On one hand, it totally sucks. It is maddening and unacceptable that the team I fully expect to at least scrape its way into a playoff berth will not manage it this year. On the other hand, if they start winning now they'll blow out my wishes for them to pick high in this year's entry draft.
I'm unaccustomed to wanting my team to lose.
It feels all wrong and it seems I'm not going to get used to it. Also, the Habs are hell bent on making me crazy, mounting near comebacks that have me yelling at my TV for them to simultaneously win and lose the game.
I can't have it both ways but I accept that for the near future I'm going to be walking this fine line of hockey madness.
What I find more concerning is what will happen after this nightmare of a season is finally finished — not a moment too soon.
Will Geoff Molson finally oust Bob Gainey and his cohorts once and for all, preventing them from continuing to make a hash of this organization? Your guess is as good as mine.
Gainey has made a hash of things for years now, and his disciple hasn't fared much better. I'll grant that Pierre Gauthier has made a few nice moves, but he's made some questionable ones as well. Often, his main goal appears to be not getting fired.
If Gauthier has a detailed plan, an actual strategy, to fix what is arguably one of the worst incarnations ever of the Montreal Canadiens then I'll gladly eat some crow. But this guy's big focus seems to be almost exclusively on "fixing leaky roofs".
The acquisition of Tomas Kaberle to aid the power play is his latest patch job and not a particularly good one at that. Chris Campoli was another patch that didn't hold out the water.
Then there's his sacrificial lambs of Perry Pearn, Jacques Martin and the mid-game trade of Michael Cammalleri to the Calgary Flames.
Regardless of what good Gauthier may have thought he was doing for the team with these moves, how he executed them hardly instills faith in the man. His actions do not leave the impression that he knows what he is doing or fully appreciates the legacy of this organization or the high standards to which its fans hold this club off the ice.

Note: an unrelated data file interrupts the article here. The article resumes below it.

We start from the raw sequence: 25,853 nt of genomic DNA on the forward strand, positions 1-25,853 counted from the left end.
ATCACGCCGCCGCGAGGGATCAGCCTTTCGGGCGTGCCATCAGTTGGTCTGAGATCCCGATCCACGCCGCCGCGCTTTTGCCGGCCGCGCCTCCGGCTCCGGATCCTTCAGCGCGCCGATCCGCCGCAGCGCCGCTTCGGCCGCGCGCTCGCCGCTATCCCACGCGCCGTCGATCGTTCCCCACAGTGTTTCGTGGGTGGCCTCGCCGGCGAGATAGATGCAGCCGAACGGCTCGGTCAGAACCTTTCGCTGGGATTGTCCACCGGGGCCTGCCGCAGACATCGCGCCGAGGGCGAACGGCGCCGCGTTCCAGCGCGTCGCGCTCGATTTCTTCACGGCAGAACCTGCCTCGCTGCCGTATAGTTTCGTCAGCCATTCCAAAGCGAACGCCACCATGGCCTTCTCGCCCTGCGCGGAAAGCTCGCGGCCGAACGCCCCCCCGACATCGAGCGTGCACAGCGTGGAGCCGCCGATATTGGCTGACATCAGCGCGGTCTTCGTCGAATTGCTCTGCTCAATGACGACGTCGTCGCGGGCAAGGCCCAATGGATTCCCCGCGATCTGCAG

A rudderless ship will always run aground.
While I may have a modicum of faith in Trevor Timmins and his scouting abilities, I lack faith that this team will not pick another David Fischer or a defensive prospect when they've been needing a true number one center for far too long.
I lack faith that any desirable unrestricted free agent will actually want to sign here because of the language laws that impact their children, the higher tax bracket and the intense public scrutiny.
Erik Cole signed here despite all that, partly because of how the Habs routinely make the playoffs, and less than a year into his contract that hasn't worked out so well. That makes Montreal an even harder sell for other UFAs now.
I lack faith that Geoff Molson will keep his word and make this team great again, or tamper with it in any meaningful way while he's still turning a substantial profit. It would take years of tanking before the Habs losses would have to be addressed.
Then there's his boyhood connection to Canadiens legends like Gainey whom he no doubt reveres and defers to regardless of the his actual track record in hockey management. If Molson's a loyal fan like me, as he has claimed to be, then Gainey and the pack of underlings he has compiled to run the Canadiens are more untouchable than Carey Price.
So while I watch the players continue their attempts to thwart my wishes for a top five draft pick, I'll exercise some more of my sorely tested patience. I'll try to enjoy watching the kids play, and enjoy the online interactions of my social networks.
Just don't expect me to have much faith that this is all going to get magically fixed in the summer.
Rosalyn used to frequent the old Forum during her early childhood when her father was a corporate season ticket holder, where she fell in love with Larry Robinson, so her lifelong obsession with the Habs is entirely his fault.
(Photo by Getty Images North America)